Of course I'd love you to vote for us, but at the same time I feel strongly that you shouldn't vote for this blog simply because I've asked you to, or because you're my friend, or because you follow me on Twitter: you should vote for this blog if you believe it to be the best in its category. So please visit the SA Blog Awards voting page, have a careful look at the finalists in each category, and then cast your vote for those you feel are most deserving. And don't forget to click on the link in the confirmation email you receive, in order to confirm your vote!

By the way, voting is open to EVERYONE, not only South Africans or residents of South Africa. So even if you live in the USA or the UK, Canada or Germany, Romania or India, or anywhere else for that matter, you can still vote.

AND ONE MORE TIME: Thank you to everyone who took the time to nominate us - I'm not sure that you realise just how much your support, comments and encouragement mean to us, especially when it's reeeeally late at night, and, exhausted after a long day, we suddenly realise that neither of us has posted yet... ;-)

There’s no place for bad wine

Mathematician, astronomer, and philosopher - Galileo Galilei

I learned a fascinating thing about wine-making in South Africa recently.

Winemakers press the same grapes several times. The first pressing gives the best quality wine, and the last the worst quality (much the same as "extra virgin" and "virgin" olive oil). The interesting thing that the winemaker I spoke with said was that by law he is not allowed to throw any wine away - all wine produced has to be sold.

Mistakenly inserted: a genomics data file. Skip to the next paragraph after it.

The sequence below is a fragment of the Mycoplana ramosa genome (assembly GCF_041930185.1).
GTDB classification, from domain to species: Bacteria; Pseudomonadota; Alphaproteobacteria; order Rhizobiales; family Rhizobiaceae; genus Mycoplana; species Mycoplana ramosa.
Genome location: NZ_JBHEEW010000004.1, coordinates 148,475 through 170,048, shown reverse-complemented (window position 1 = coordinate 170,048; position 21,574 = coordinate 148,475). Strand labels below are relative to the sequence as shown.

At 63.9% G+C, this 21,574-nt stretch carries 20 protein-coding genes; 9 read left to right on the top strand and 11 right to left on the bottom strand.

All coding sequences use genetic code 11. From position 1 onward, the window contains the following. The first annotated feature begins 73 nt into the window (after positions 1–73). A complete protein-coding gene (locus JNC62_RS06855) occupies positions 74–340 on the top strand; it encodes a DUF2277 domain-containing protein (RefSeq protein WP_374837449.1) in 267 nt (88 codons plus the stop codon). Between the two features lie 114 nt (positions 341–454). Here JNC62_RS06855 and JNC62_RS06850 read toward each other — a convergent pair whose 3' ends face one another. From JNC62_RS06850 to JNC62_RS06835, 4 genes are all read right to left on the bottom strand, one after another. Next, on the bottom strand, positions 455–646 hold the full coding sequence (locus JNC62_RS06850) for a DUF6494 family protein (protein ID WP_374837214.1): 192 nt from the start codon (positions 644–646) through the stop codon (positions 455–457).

My first thought was one of admiration for the law-makers, as I figured they must really appreciate the value of a good bottle of wine. This naivety was quickly dashed though, as the winemaker elaborated, explaining that it's not for any environmental or other good reason, but because the government wants as much tax money as possible.

A wry smile what all I got when, in an effort to save us all from bad wine, I asked why the last pressing of poor wine wasn't simply skipped. From his response I gathered that plenty of very juicy grape skins are disposed of each year. :)

If you need a party or conference venue in Stellenbosch…

Lovane Wine Estate

If you've been reading Cape Town Daily Photo for a while, then you might recall us mentioning something called a GeekDinner once or twice before. Normally these dinners happen at a restaurant in the city or the southern suburbs, but last night we held the very first Stellenbosch GeekDinner at Lovane Boutique Wine Estate, located just outside Stellenbosch on the M12.

Please don't read on if you're hungry right now, because you'll just end up hating me. Don't say I didn't warn you. ;-)

Dinner was a-ma-zing. For starters we had fresh beetroot slices filled with goat's cheese; the main course was a buffet of sirloin steak, creamy mushroom sauce, potato slices, baby marrows, carrots, butternut ravioli and walnut salad; and the dessert was an unbelievably moreish helping of homemade toffee/fudge/vanilla ice-cream. The steak had been cooked on an open fire, with some sort of lemongrass basting, and it was done to absolute perfection. I actually don't have enough adjectives to tell you just how good this meal was.

Lovane is a really beautiful place too, both inside and out. We even got taken on a tour of the cellar (which is where this photo was taken, of course), where we learnt a little bit about the process of winemaking.

If you're looking for a party or conference venue in the winelands, I can certainly suggest Lovane. Great service, a really lovely setting, and excellent food... what more could you want?